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'Bad Education': Pedro Almodóvar Outstanding 'Gay Film Noir'

Bad Education Gael Garcia Bernal Pedro Almodovar'Bad Education.'

Bad Education: Pedro Almodóvar's complex, disturbing, brilliant gay film noir (in gorgeous color)

One of Pedro Almodóvar's most accomplished, most complex, and most daring films, Bad Education / La Mala educación is a disturbing, but also immensely moving effort that cleverly twists all the conventions of the film noir genre. As a plus, Bad Education offers Almodóvar's trademark stylish visuals and a whole array of first-rate performances. Bad Education is so brilliant that it was mostly neglected during the 2004-2005 awards season in North America and, though far superior to that year's Best Picture Oscar nominees, failed to receive a single Academy Award nod. (Image: Gael García Bernal Bad Education.)

Set in 1980, around the time Almodóvar himself began making movies, Bad Education tells the story of Enrique Goded (Fele Martínez), a young film director in dire need of inspiration for his next project. Coincidentally, at that point Enrique becomes reacquainted with a long-lost friend, the handsome Ignacio (Gael García Bernal).

An ensuing series of flashbacks mixing reality with fiction – featured in a short story written by Ignacio – reveal that Enrique and Ignacio had been boyfriends when they were young boys attending Catholic school. Another revelation is that one of the school's priests, Father Manolo (Daniel Giménez Cacho), had been madly in love with the angelic-looking and -sounding Ignacio.

Enrique eventually decides to make a film out of Ignacio's short story. But first, he must come to come to terms with the fact that the boy he once loved has returned to his life. Or has he?

Bad Education: Reality and fiction as one

In Bad Education, past and present, memories and imagination, film world and real world intertwine to the point where the truth is nowhere and everywhere. The result is a highly personal film – though Pedro Almodóvar swears Bad Education is not autobiographical – that works as a psychological study of shattered minds, an indictment against hypocrisy and abuse of power, and an engrossing demonstration of the director's passion for the art of cinema.

Headed by Y Tu Mamá También's Gael García Bernal and Fele Martínez, the Bad Education cast is uniformly excellent. Bernal, in particular, proves himself one of the most effective, most honest, most versatile, and most fearless film actors of the early 21st century. Bernal is so fearless, in fact, that in the United States Bad Education was slapped with a ludicrous NC-17 rating – for “explicit” (gay) sexual content.

And finally, the Bad Education dreamlike storyline and atmosphere are immensely assisted by José Luis Alcaine's soft but vibrant hues (you have to watch the film to understand what I mean) and by Alberto Iglesias' classy score.

Note: This is an expanded version of a capsule Bad Education review published in March 2005.

Bad Education / La Mala educación (2004). Direction and screenplay: Pedro Almodóvar. Cast: Gael García Bernal, Fele Martínez, Daniel Giménez Cacho, Lluís Homar, Javier Cámara, Petra Martínez, Nacho Pérez, Raúl García Forneiro, Francisco Boira, Juan Fernández, Leonor Watling.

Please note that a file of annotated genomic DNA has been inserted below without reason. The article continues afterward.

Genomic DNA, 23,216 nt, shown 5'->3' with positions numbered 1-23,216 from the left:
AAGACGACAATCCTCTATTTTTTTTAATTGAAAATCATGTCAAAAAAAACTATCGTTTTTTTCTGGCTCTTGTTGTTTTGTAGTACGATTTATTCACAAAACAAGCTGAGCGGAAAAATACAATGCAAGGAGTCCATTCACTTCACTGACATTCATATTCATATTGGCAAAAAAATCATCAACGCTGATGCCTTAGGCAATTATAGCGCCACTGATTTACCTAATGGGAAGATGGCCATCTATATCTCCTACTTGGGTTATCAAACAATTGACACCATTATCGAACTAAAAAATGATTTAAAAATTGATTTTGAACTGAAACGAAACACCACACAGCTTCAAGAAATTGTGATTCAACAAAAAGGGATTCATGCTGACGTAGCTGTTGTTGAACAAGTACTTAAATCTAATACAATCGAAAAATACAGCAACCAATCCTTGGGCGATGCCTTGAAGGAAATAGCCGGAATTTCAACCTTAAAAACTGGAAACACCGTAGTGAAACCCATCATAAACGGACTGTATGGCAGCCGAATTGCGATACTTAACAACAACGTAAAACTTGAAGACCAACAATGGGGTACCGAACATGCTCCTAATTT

'Bad Education' DVD

Bad Education, the story of two boys whose love is torn apart by a jealous Catholic priest, is one of Pedro Almodóvar's most satisfying, most complex, and most daring films. That's saying a lot, considering that Almodóvar is the man responsible for Talk to Her / Hable con ella (2002), with its sympathetic rapist, and Law of Desire / La ley del deseo (1987), with its sympathetic stalker.

A neo-film noir that twists the conventions of the genre – for instance, the femme fatale is actually an homme fatal with a cross-dressing fixation – Bad Education is an intelligent, moving, and quite disturbing film. Headed by Mexican actor Gael García Bernal (Y Tu Mamá También, The Motorcycle Diaries), the cast is uniformly excellent.

In the U.S., Bad Education was slapped with an NC-17 rating because of its “explicit sexual content.” The censors at the Motion Picture Association of America apparently have wildly kinky imaginations, for there's absolutely no explicit sex in the film. Having said that, I must admit that the gay sex scenes are quite bold – though hardly erotic. Also, they are very much an intrinsic part of the story.

Among its many international awards and nominations, Bad Education was chosen as the Best Foreign Language Film of 2004 by the New York Film Critics Circle. It received no Academy Award nominations.

Bad Education DVD features:

  • Choice of either the unedited NC-17 version or a censored, family-friendly R-rated version.
  • Picture: Anamorphic widescreen.
  • Audio: Spanish (Dolby).
  • Subtitles: English. Closed captioning.

This Bad Education DVD commentary was initially posted in March '05.

Movie Review: Pedro Almodóvar Bad Education Gael García Bernal photo: Sony Pictures Classics.


         
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1 Comment to 'Bad Education': Pedro Almodóvar Outstanding 'Gay Film Noir'

  1. Juice

    Interesting premise for a movie. It is a wonder that despite protestations about abuse in catholic schools, it seems that many movies/stories/people have this as a theme. I think that this makes me wonder if a private religious school might not be worse than a public school… Maybe just forgetting the schools scene all together, and getting an Online College Degree is a better option than any other school. Hopefully Pedro was being honest in saying it isn't an autobiography. I'm sure it's a heavy burden to bear to deal with abuse from a school leader.